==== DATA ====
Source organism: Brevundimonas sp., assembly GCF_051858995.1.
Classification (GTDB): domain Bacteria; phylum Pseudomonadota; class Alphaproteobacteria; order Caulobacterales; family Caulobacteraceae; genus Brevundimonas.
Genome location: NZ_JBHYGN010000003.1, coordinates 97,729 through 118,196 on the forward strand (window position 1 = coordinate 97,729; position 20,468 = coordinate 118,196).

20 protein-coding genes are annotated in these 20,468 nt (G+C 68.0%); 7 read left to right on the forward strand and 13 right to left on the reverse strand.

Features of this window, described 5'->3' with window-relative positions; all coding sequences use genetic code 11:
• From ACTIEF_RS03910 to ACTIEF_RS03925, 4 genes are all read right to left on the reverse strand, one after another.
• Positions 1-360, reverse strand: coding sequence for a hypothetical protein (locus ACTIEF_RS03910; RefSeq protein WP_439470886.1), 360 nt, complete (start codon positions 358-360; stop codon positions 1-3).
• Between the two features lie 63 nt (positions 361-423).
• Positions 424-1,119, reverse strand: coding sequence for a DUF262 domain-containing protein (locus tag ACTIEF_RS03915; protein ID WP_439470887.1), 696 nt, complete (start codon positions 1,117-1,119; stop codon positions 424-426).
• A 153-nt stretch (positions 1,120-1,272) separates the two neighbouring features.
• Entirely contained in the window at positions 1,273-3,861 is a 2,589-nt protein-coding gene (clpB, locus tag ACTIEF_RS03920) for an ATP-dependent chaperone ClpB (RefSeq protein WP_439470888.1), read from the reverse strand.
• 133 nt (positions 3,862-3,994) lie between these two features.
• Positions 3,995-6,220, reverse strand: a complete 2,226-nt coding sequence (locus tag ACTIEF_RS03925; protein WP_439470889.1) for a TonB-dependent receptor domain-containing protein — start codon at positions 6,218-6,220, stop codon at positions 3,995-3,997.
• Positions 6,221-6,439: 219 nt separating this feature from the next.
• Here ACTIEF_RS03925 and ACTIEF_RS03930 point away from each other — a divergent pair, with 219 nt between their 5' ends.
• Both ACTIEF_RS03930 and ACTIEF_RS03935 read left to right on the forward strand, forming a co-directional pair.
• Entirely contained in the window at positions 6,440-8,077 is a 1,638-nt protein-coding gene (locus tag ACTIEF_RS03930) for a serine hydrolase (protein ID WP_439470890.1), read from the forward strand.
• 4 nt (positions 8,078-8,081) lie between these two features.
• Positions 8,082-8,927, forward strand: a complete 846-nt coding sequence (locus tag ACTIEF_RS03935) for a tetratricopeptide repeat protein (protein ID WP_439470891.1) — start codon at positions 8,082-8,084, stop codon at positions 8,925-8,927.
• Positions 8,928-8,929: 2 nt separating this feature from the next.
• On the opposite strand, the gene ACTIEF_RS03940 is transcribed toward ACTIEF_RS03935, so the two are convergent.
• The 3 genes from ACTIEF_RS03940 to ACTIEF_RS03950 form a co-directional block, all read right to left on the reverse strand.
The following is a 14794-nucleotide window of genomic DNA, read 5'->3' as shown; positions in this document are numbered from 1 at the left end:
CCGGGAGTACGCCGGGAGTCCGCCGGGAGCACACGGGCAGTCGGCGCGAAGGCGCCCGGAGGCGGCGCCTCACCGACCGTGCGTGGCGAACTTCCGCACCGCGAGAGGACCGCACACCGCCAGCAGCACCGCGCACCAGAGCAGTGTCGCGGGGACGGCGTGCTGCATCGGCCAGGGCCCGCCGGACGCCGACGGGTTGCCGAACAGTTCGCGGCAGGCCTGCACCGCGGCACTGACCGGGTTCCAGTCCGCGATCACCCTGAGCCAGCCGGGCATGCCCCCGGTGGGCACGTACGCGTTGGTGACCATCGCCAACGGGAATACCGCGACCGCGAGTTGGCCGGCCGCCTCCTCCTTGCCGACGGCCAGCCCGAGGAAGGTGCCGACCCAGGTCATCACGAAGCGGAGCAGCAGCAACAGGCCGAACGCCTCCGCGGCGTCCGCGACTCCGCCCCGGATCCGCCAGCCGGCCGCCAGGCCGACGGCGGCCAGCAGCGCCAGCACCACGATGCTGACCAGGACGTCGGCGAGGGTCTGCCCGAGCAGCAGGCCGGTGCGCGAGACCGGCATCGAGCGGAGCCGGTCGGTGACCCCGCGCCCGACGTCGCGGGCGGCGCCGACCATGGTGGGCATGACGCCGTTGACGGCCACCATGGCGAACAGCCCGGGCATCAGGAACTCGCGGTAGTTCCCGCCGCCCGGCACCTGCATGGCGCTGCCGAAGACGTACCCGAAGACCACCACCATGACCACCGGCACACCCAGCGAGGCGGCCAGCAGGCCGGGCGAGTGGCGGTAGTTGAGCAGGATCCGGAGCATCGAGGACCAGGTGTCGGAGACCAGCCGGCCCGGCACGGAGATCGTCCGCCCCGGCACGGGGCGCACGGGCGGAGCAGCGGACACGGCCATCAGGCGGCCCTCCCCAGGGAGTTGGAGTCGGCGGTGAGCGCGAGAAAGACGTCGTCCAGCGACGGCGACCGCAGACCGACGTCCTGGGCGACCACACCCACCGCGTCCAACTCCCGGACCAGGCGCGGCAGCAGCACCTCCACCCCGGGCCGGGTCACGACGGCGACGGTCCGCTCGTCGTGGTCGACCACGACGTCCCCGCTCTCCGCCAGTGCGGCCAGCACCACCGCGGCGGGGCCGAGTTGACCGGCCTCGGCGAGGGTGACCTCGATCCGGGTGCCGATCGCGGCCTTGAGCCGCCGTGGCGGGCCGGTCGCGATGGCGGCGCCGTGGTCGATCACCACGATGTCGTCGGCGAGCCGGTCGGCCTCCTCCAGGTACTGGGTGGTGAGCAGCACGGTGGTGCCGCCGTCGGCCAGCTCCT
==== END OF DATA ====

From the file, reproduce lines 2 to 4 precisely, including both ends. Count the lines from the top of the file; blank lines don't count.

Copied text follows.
Classification (GTDB): domain Bacteria; phylum Pseudomonadota; class Alphaproteobacteria; order Caulobacterales; family Caulobacteraceae; genus Brevundimonas.
Genome location: NZ_JBHYGN010000003.1, coordinates 97,729 through 118,196 on the forward strand (window position 1 = coordinate 97,729; position 20,468 = coordinate 118,196).

20 protein-coding genes are annotated in these 20,468 nt (G+C 68.0%); 7 read left to right on the forward strand and 13 right to left on the reverse strand.